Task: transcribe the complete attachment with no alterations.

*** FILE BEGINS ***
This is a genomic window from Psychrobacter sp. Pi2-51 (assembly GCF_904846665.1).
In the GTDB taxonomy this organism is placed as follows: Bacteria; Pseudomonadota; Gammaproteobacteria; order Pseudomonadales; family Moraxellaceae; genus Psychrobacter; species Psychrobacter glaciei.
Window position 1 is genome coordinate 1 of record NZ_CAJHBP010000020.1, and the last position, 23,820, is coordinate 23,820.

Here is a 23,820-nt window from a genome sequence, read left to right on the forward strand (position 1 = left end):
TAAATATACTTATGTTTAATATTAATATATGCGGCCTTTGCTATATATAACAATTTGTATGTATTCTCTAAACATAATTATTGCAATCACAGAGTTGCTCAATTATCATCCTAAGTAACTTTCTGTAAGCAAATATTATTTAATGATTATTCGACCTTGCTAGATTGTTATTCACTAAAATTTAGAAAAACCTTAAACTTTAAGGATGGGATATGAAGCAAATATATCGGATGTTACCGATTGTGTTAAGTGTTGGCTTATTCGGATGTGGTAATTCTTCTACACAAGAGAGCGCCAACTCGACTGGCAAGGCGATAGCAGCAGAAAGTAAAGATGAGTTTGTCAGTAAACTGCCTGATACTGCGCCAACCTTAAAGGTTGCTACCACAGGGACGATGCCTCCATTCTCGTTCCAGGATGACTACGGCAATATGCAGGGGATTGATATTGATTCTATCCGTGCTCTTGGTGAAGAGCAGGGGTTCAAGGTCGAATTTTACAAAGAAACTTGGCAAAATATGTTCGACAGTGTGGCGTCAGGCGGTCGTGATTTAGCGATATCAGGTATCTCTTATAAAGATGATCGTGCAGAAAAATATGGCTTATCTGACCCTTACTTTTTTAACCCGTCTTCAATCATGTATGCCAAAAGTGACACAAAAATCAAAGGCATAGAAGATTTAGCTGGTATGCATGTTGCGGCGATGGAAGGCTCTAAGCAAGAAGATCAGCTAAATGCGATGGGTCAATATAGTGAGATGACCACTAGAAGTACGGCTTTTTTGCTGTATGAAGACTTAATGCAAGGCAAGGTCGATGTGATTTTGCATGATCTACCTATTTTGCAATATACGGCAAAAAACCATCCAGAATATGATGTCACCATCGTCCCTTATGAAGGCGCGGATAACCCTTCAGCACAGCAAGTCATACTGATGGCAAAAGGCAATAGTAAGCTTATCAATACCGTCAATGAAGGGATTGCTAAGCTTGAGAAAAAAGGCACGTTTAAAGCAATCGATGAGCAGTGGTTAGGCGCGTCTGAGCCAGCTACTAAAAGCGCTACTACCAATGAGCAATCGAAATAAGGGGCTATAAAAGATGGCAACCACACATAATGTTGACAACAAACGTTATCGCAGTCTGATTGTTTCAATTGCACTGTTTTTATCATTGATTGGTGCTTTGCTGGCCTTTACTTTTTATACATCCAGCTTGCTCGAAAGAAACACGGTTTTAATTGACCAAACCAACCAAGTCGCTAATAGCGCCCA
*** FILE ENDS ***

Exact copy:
This is a genomic window from Psychrobacter sp. Pi2-51 (assembly GCF_904846665.1).
In the GTDB taxonomy this organism is placed as follows: Bacteria; Pseudomonadota; Gammaproteobacteria; order Pseudomonadales; family Moraxellaceae; genus Psychrobacter; species Psychrobacter glaciei.
Window position 1 is genome coordinate 1 of record NZ_CAJHBP010000020.1, and the last position, 23,820, is coordinate 23,820.

Here is a 23,820-nt window from a genome sequence, read left to right on the forward strand (position 1 = left end):
TAAATATACTTATGTTTAATATTAATATATGCGGCCTTTGCTATATATAACAATTTGTATGTATTCTCTAAACATAATTATTGCAATCACAGAGTTGCTCAATTATCATCCTAAGTAACTTTCTGTAAGCAAATATTATTTAATGATTATTCGACCTTGCTAGATTGTTATTCACTAAAATTTAGAAAAACCTTAAACTTTAAGGATGGGATATGAAGCAAATATATCGGATGTTACCGATTGTGTTAAGTGTTGGCTTATTCGGATGTGGTAATTCTTCTACACAAGAGAGCGCCAACTCGACTGGCAAGGCGATAGCAGCAGAAAGTAAAGATGAGTTTGTCAGTAAACTGCCTGATACTGCGCCAACCTTAAAGGTTGCTACCACAGGGACGATGCCTCCATTCTCGTTCCAGGATGACTACGGCAATATGCAGGGGATTGATATTGATTCTATCCGTGCTCTTGGTGAAGAGCAGGGGTTCAAGGTCGAATTTTACAAAGAAACTTGGCAAAATATGTTCGACAGTGTGGCGTCAGGCGGTCGTGATTTAGCGATATCAGGTATCTCTTATAAAGATGATCGTGCAGAAAAATATGGCTTATCTGACCCTTACTTTTTTAACCCGTCTTCAATCATGTATGCCAAAAGTGACACAAAAATCAAAGGCATAGAAGATTTAGCTGGTATGCATGTTGCGGCGATGGAAGGCTCTAAGCAAGAAGATCAGCTAAATGCGATGGGTCAATATAGTGAGATGACCACTAGAAGTACGGCTTTTTTGCTGTATGAAGACTTAATGCAAGGCAAGGTCGATGTGATTTTGCATGATCTACCTATTTTGCAATATACGGCAAAAAACCATCCAGAATATGATGTCACCATCGTCCCTTATGAAGGCGCGGATAACCCTTCAGCACAGCAAGTCATACTGATGGCAAAAGGCAATAGTAAGCTTATCAATACCGTCAATGAAGGGATTGCTAAGCTTGAGAAAAAAGGCACGTTTAAAGCAATCGATGAGCAGTGGTTAGGCGCGTCTGAGCCAGCTACTAAAAGCGCTACTACCAATGAGCAATCGAAATAAGGGGCTATAAAAGATGGCAACCACACATAATGTTGACAACAAACGTTATCGCAGTCTGATTGTTTCAATTGCACTGTTTTTATCATTGATTGGTGCTTTGCTGGCCTTTACTTTTTATACATCCAGCTTGCTCGAAAGAAACACGGTTTTAATTGACCAAACCAACCAAGTCGCTAATAGCGCCCA